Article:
The 2011 reforms to Michigan’s workers’ compensation system continues to pay dividends for employers. Last week, the Michigan Workers’ Compensation Agency announced that the pure premium advisory rate for work comp insurance will decrease by 9.3 percent for 2018.
The countdown is on. Congress has less than 76 days to repeal or suspend the Health Insurance Tax (HIT), a $267 billion+ sales tax on health insurance. The Michigan Chamber is warning about the consequences of inaction: premium increases for businesses of all sizes and types, individuals, seniors, states, and taxpayers.
Lawmakers on both sides of the aisle agree on one thing: Michigan has the highest-in-the-nation auto insurance premiums and something must be done to drive down rates. The problem? Finding consensus on a solution that can garner the necessary 55 votes to pass a bill out of the Michigan House.
For the Michigan Chamber, the choice for lawmakers is clear: Do you support real, cost-saving reforms that will benefit the 7.1 million licensed drivers in Michigan or do you support so-called reforms being pushed by those who benefit most from the status quo?
The State of Michigan Unemployment Agency (MUA) has implemented numerous changes in recent years to its tax rate determination process. One of those changes could cause employers to pay additional taxes and interest on a retroactive basis. Employers unaware of these changes may suddenly find themselves having to pay back unemployment taxes and interest and penalty, even though they paid all the original taxes correctly and timely.
Efforts are heating up in Lansing to drive down the high cost of auto insurance in Michigan and the Chamber is taking a leadership role on the issue. Last week, the Chamber testified before a House Committee in support of the changes being pushed by House Speaker Tom Leonard and Detroit Mayor Mike Duggan.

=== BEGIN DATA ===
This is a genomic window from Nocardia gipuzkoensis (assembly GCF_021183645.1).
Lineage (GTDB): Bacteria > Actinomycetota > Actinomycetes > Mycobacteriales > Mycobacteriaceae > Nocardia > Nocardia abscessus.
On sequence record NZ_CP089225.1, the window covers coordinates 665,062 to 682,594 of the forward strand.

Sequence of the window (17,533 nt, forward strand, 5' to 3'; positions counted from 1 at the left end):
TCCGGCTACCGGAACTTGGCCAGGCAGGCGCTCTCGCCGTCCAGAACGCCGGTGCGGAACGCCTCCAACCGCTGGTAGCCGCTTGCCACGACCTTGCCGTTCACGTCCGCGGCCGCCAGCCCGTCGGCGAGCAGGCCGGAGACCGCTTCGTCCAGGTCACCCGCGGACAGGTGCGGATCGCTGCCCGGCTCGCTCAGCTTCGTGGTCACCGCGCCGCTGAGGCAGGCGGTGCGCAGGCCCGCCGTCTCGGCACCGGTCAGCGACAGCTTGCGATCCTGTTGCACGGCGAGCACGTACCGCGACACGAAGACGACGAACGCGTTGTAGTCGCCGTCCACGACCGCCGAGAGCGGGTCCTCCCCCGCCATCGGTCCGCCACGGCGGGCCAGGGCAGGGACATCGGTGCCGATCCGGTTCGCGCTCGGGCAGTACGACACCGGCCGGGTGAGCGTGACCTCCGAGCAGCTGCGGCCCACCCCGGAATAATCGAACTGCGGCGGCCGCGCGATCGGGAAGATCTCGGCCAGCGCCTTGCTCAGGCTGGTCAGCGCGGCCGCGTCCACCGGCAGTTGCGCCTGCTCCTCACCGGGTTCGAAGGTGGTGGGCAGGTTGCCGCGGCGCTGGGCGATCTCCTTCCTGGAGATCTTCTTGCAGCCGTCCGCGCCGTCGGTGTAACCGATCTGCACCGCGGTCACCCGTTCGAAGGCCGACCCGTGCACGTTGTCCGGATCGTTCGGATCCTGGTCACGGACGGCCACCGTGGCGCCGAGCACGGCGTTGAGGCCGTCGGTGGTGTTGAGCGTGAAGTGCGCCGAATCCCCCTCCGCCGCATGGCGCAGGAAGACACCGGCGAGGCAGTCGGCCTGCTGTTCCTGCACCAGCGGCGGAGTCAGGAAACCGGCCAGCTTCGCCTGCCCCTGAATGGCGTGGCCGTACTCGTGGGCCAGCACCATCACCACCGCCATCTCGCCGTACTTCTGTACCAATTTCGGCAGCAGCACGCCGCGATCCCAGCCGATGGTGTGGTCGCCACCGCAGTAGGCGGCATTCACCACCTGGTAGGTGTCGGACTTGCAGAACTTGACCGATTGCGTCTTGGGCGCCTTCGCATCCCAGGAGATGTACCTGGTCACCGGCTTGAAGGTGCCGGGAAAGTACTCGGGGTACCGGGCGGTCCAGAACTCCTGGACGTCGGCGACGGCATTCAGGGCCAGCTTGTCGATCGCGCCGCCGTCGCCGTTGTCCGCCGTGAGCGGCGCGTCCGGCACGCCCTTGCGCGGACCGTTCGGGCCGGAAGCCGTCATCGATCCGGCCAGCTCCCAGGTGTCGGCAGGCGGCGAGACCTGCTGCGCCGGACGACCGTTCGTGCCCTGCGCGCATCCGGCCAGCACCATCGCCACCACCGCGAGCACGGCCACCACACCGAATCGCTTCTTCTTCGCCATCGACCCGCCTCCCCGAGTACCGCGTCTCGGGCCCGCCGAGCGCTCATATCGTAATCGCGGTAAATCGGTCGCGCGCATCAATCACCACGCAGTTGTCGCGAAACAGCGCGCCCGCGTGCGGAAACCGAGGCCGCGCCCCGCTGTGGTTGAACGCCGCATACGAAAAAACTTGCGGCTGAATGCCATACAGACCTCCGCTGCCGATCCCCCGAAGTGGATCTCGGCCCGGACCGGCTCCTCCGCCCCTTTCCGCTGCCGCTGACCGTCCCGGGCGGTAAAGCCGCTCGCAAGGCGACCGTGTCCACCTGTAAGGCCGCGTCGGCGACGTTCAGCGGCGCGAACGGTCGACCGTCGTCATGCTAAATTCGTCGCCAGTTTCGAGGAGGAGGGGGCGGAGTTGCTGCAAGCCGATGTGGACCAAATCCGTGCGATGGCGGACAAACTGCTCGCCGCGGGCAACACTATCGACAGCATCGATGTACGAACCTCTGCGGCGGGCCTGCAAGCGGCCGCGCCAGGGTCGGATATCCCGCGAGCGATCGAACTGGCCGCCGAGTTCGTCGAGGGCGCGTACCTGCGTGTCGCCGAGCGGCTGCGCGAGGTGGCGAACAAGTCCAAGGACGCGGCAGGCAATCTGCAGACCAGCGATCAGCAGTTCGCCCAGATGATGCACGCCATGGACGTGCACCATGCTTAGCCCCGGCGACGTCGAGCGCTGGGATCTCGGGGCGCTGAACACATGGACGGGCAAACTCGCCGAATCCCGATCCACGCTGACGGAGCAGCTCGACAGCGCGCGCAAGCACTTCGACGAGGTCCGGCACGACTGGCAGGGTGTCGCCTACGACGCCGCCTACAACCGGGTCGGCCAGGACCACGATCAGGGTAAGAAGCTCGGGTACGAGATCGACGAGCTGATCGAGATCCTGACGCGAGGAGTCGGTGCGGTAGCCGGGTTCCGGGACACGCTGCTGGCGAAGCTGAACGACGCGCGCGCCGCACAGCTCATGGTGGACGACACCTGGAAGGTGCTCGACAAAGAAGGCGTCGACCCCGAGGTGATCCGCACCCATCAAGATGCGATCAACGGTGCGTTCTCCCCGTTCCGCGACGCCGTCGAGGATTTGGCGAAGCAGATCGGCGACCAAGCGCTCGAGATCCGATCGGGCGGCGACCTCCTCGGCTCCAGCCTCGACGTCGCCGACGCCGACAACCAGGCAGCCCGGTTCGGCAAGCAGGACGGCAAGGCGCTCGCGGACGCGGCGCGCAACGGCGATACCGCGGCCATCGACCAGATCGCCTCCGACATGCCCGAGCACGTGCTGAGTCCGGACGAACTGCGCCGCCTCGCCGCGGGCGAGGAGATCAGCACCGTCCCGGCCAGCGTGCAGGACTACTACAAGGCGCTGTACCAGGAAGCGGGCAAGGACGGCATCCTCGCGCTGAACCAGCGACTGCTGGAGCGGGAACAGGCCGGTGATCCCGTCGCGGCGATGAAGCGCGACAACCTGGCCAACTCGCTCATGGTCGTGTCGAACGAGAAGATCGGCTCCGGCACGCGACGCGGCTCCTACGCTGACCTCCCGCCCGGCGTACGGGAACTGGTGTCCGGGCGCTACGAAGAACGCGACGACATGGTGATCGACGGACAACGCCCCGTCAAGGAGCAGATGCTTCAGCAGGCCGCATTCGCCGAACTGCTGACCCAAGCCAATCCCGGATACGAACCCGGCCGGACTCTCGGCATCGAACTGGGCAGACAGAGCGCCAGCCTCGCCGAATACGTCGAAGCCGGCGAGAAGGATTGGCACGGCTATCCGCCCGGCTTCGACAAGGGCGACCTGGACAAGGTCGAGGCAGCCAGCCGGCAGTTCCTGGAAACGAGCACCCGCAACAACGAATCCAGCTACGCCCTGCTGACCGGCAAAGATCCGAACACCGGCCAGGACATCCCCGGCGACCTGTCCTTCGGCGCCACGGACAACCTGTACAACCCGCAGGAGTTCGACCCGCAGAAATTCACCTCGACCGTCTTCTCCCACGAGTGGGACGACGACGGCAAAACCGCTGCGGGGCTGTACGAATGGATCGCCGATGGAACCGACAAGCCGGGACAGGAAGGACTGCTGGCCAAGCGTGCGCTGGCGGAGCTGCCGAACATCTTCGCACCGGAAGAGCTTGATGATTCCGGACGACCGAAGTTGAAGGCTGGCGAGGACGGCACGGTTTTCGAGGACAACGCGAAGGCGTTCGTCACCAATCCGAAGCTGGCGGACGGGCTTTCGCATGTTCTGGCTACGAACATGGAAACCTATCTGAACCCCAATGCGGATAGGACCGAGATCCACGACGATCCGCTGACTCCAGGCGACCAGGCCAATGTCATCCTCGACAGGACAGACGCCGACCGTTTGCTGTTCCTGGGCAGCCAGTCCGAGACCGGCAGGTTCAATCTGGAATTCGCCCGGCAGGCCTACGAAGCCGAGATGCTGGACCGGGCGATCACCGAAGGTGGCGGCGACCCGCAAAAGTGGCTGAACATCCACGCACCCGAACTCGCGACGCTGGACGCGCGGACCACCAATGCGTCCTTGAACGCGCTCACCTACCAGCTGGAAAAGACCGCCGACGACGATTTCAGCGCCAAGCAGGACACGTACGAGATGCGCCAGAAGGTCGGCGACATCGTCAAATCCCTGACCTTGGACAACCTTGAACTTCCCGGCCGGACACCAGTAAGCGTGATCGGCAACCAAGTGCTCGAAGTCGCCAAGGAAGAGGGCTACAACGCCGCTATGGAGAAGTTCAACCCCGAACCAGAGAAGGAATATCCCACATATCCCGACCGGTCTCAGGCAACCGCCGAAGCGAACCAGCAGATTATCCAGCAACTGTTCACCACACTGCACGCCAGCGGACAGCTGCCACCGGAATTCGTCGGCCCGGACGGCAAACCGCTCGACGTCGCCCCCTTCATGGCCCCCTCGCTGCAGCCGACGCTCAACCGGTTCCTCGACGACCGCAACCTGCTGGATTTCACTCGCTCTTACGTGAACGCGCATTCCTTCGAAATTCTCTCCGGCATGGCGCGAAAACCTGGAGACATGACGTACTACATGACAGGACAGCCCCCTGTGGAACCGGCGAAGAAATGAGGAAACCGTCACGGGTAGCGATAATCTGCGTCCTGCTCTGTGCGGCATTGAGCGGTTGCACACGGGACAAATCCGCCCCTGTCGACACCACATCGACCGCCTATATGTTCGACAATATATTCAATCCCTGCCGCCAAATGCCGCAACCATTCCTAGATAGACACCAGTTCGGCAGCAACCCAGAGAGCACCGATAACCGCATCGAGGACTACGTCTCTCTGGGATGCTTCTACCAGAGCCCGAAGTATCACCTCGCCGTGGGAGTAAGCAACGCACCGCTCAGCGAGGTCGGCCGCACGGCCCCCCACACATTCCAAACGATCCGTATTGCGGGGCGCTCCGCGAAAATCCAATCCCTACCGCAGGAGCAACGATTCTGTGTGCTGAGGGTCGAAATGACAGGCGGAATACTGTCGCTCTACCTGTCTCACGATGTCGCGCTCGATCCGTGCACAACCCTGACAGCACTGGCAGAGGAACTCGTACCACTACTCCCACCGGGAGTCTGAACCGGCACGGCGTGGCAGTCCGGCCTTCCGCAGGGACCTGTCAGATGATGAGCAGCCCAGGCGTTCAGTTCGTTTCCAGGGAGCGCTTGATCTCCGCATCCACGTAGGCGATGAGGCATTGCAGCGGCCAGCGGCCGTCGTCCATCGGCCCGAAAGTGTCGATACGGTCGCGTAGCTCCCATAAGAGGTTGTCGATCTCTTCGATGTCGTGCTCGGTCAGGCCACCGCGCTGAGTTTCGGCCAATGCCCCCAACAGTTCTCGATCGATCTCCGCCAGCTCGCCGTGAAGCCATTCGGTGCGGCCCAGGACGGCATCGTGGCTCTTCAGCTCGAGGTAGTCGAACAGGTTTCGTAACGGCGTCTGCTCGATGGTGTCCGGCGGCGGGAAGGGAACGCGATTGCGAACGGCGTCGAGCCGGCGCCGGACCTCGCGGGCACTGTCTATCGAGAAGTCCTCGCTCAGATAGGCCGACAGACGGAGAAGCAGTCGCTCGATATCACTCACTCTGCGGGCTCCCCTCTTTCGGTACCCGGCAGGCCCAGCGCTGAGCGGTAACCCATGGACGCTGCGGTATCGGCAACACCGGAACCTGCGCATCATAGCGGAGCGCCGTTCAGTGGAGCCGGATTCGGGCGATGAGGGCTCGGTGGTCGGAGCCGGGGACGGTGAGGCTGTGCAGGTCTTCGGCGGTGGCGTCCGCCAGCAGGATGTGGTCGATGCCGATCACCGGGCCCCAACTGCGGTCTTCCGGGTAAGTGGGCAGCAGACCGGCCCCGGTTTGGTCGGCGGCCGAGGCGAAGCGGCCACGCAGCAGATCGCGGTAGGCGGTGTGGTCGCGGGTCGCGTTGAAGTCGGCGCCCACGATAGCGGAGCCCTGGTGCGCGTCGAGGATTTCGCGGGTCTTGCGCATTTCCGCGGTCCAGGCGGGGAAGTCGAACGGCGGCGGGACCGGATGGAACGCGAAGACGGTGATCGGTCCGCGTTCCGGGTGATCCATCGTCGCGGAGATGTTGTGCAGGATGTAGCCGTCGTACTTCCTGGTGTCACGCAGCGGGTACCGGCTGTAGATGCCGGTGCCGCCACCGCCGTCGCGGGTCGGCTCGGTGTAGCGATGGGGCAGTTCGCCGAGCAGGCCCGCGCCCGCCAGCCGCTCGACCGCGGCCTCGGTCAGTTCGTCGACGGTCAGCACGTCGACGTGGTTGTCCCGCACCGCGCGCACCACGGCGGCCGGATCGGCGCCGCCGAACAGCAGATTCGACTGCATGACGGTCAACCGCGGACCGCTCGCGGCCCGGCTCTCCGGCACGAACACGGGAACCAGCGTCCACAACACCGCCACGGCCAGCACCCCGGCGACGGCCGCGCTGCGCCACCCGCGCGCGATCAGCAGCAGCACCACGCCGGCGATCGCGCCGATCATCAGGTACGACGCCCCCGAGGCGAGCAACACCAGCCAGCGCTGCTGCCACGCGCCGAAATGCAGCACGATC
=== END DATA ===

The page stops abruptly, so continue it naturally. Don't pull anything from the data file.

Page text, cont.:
Given Michigan’s highest-in-the-nation auto insurance premiums, the Chamber is advocating for the legislature to make meaningful auto insurance reform a top priority for the fall legislative session.
Legislation championed by the Michigan Chamber passed the State Senate last week to prohibit local units of government from passing laws to restrict what private sector employers can ask in the interview process. This legislation is being pursued after several large cities, including Philadelphia and New York City, passed ordinances prohibiting employers from asking an interviewee about his or her salary history.
The Michigan Chamber today blasted a flawed and incomplete report released by the House Fiscal Agency (HFA) on legislation to reform Michigan’s broken, outdated auto no-fault insurance system. At issue is the HFA’s failure to consider consumer and business savings of $1 billion or more annually and to include real data from other states.
I own several buildings in Houston, Texas, which I acquired some 20 years ago so I could operate my company there. I left Texas in 2006, but the buildings stayed. When Hurricane Harvey arrived in August, I watched helplessly in a cabin up North as video streamed in showing rivers in Houston where freeways usually roared. My worst fears were confirmed when I got text messages from tenants indicating the buildings were filling with water.
When hiring, it takes more than just checking a resume for previous job experience, education, and skills. You must also ensure that employees who are hired will not put other employees, customers, clients, or members of the general public, at risk while on the job. If an accident or incident does occur, employers are in danger of being accused of negligence in hiring practices. This legal accusation can end up being a very costly one for businesses.